February 4, 2020
According to the Centers for Disease Control, the flu vaccine for the 2018-19 season was only 29 percent effective.
Kristy Ainslie, Ph.D., wants to improve that number with the help of a $2.8 million grant.
“All of us have been exposed to influenza,” she said. “When it happens to the sick, the young or the old, then it can become lethal.”
Ainslie, a professor and vice chair of the UNC Eshelman School of Pharmacy’s Division of Pharmacoengineering and Molecular Pharmaceutics, recently received a prestigious R01 grant from the National Institutes of Health. The grant will support research for a more broadly acting influenza vaccine over the next five years.
Typically, researchers predict which viral strains will be most prevalent months before the flu season starts, but this guess is never completely accurate. Also, during the time the vaccine is manufactured the influenza virus mutates and the viral strains selected are less effective as a vaccine, Ainslie said.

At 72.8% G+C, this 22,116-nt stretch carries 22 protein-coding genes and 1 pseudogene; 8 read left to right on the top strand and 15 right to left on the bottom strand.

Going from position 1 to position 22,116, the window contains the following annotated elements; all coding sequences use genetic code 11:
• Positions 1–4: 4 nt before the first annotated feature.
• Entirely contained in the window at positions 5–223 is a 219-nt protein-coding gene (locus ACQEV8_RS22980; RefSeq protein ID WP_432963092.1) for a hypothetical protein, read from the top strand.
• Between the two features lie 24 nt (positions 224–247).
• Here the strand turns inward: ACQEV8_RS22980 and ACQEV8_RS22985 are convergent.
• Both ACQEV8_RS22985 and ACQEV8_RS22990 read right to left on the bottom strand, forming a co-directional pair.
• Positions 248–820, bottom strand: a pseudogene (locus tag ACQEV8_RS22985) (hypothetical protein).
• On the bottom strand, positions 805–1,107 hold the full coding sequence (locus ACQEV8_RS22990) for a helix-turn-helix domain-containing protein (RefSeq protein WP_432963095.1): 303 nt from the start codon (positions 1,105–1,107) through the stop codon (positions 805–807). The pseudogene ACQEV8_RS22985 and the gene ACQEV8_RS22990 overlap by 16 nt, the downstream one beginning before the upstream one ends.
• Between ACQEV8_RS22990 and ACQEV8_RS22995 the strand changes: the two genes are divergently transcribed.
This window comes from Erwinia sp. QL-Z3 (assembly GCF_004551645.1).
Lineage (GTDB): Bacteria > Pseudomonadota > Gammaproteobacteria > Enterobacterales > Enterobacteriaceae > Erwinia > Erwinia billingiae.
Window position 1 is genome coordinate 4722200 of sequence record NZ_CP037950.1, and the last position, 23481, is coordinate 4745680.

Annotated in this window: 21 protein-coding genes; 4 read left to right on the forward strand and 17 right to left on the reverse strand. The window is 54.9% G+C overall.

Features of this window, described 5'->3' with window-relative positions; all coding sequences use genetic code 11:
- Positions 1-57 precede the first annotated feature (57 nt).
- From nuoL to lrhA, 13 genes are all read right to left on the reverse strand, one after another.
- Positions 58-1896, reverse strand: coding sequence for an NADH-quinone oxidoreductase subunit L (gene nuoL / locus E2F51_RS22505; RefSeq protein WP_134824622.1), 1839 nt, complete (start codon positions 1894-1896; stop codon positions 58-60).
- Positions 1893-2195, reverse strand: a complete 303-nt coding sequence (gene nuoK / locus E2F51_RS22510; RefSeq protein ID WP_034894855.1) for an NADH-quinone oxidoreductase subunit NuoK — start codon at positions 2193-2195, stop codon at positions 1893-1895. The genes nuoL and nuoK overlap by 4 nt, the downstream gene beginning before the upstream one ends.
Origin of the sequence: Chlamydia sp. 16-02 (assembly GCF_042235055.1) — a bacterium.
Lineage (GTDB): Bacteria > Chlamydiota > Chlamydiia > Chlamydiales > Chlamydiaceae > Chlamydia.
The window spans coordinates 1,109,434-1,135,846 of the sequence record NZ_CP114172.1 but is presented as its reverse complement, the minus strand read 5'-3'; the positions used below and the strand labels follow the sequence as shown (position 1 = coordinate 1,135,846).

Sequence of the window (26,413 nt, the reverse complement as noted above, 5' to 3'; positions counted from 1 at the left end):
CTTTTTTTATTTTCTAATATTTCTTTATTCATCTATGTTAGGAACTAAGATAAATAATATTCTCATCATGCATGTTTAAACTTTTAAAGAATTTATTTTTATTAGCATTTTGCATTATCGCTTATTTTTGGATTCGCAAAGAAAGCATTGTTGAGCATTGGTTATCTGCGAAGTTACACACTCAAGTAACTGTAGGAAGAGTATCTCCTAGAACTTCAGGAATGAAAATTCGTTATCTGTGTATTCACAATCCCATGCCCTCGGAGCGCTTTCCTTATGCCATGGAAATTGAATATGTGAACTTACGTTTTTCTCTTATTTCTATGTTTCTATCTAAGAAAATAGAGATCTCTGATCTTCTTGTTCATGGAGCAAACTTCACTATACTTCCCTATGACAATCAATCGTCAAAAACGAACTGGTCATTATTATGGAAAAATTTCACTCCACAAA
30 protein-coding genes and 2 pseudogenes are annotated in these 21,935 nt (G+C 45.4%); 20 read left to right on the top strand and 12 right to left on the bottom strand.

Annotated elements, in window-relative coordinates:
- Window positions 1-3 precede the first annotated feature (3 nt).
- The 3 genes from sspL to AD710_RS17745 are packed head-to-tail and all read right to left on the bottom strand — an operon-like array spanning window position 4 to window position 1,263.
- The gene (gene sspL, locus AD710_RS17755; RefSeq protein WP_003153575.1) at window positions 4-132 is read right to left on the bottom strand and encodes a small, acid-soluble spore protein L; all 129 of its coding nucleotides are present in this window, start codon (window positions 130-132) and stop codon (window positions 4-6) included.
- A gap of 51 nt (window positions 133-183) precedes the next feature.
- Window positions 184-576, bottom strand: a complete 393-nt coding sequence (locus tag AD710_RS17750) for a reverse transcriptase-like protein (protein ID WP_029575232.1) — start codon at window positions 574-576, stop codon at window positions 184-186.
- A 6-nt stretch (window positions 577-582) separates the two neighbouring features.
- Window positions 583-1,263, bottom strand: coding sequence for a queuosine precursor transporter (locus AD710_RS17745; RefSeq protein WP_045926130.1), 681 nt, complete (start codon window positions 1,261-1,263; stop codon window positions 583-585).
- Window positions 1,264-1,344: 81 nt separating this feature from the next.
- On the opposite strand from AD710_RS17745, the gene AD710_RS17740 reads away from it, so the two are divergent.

Ainslie has a background in chemical engineering and scientific outreach. Her lab focuses on applied immunology and new therapies for infectious and auto-immune diseases. She said she became interested in improving the influenza vaccine because she wanted to develop something that could better protect people than the current vaccine.
With the R01 grant, she aims to target the three most lethal influenza strains and develop one vaccine to protect against all of them. A co-investigator from the University of Georgia has been developing antigens that combine years of flu data. These antigens train the immune system to better protect against viruses that have changed over time. By putting these antigens and existing adjuvants (which enhance the body’s immune response) into biopolymer microparticles she hopes to create a stronger immune response and invoke immune memory to improve the protection developed from the vaccine.
In addition to developing a vaccine that can improve protection, the proposed approach could shorten the time it takes to make the vaccine as well as the number of times the vaccine needs to be given.
“You can develop a vaccine more rapidly because it doesn’t have to be unique each year,” she said. With this approach, there is the potential to shift the influenza vaccine from a yearly shot to more of a childhood immunization schedule.
Ainslie hopes that the pre-clinical models from this study will translate well to future clinical trials.